27 July, 2021

A Slipshod Savant

Chanakya returns, but unlike Twain’s Yankee, is baffled, wooden and without much agency

A Slipshod Savant

Timeri Murari’s novels are always surprises: he picks subjects which have nothing in common with each other exc­ept, perhaps, a penchant for politics. His last, The Taliban Cricket Club, was well executed. This one is a disappointment.

The novel has an interesting premise. Chanakya is reborn for the first time since the Mauryan era, and again bec­omes an advisor to a ruler of a state, but in democratic India. However, it’s not explained how he alone of all the countless souls so reborn should remember his previous life, and indeed, he seems to be more there than here. Modern technol­ogy, democracy, food, fashions, films are all a wonder to him. It’s as if he moved straight here from there, like Twain’s Connecticut Yankee to Arthur’s court.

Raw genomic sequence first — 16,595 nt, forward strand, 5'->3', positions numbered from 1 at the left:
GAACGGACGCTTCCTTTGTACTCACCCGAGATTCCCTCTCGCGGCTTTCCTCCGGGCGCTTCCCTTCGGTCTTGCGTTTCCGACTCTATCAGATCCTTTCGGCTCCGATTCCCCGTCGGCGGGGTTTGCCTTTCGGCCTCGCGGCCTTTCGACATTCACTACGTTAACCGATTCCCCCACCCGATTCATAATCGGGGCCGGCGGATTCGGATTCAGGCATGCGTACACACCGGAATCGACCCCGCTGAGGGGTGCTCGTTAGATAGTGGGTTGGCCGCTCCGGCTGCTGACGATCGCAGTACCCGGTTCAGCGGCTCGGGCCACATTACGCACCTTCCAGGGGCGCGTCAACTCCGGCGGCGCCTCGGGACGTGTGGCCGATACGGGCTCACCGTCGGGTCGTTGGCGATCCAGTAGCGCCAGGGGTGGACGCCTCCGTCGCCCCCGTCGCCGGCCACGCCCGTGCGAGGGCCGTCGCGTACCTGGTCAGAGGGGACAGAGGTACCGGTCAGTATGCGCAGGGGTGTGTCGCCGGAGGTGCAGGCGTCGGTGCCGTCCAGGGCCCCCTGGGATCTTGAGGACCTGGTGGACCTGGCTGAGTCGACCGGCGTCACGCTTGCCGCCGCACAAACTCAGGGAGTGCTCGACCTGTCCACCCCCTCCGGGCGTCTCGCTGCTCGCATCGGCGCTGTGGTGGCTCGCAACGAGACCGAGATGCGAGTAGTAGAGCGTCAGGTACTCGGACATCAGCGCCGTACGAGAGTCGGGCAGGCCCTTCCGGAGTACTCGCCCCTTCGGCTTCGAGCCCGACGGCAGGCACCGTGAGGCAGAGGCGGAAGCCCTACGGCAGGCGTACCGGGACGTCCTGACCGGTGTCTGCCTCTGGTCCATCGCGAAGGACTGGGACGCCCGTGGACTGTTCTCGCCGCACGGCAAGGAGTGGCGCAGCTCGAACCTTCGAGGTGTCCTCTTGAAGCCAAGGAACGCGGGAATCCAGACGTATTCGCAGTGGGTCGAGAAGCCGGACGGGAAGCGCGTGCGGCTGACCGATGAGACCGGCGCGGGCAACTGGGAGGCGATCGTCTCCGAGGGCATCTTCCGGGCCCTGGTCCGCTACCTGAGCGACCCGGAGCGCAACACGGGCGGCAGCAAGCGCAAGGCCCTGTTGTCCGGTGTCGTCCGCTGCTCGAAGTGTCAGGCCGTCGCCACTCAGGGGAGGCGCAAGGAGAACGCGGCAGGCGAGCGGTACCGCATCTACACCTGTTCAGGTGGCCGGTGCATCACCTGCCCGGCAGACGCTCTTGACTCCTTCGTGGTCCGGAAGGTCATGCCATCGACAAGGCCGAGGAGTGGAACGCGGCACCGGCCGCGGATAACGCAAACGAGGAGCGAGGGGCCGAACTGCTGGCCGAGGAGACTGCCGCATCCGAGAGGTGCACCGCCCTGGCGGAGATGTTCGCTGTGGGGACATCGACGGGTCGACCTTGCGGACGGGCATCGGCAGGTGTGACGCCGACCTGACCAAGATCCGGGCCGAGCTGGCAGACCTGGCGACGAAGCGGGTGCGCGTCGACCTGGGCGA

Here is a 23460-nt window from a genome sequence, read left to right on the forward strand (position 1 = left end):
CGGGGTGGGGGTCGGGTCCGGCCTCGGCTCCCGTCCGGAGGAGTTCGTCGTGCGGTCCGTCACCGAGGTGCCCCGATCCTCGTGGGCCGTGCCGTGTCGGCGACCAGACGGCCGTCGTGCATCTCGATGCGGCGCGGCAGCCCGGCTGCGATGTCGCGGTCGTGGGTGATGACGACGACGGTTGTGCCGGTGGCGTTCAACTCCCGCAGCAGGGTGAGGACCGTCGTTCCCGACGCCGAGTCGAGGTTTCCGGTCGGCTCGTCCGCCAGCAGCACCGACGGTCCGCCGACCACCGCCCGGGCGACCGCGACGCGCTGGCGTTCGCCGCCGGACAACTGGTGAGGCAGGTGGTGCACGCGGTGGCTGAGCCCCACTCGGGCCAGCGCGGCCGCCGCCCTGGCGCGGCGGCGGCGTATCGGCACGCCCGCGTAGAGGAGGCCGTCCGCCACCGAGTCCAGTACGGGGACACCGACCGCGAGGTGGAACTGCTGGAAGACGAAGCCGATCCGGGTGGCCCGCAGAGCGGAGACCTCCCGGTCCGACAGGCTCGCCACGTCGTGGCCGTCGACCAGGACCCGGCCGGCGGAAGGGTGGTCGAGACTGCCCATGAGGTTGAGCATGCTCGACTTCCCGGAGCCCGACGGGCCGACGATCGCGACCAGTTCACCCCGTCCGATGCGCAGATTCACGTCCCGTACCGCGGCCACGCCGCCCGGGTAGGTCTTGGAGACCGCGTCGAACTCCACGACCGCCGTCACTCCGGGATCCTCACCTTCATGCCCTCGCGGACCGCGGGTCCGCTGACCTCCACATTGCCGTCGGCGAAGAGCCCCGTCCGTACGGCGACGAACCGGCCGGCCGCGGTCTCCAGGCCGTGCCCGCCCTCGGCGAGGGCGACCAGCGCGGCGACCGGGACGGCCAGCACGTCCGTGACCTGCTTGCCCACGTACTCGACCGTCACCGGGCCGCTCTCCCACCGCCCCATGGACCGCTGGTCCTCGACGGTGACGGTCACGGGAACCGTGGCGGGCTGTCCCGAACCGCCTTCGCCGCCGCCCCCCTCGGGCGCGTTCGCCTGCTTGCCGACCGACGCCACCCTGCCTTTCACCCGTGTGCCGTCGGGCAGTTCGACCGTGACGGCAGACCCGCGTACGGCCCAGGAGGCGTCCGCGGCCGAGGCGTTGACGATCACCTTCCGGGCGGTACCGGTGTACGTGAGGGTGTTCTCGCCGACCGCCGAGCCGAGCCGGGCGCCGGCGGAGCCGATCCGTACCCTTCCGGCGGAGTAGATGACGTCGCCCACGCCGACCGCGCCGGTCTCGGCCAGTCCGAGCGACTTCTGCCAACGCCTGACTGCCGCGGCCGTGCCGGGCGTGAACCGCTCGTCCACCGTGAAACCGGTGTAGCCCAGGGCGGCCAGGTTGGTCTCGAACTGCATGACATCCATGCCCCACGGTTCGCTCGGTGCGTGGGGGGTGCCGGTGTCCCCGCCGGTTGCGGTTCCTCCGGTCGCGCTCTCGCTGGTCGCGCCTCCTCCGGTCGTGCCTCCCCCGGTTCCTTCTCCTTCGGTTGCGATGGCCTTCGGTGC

Strangely enough, I was reading the Twain novel just before I got this one. Twain’s hero is more interested in tec­h­nology, and of course has the advantage of having moved back in time;  but he has a good deal to say about politics and in favour of democracy....

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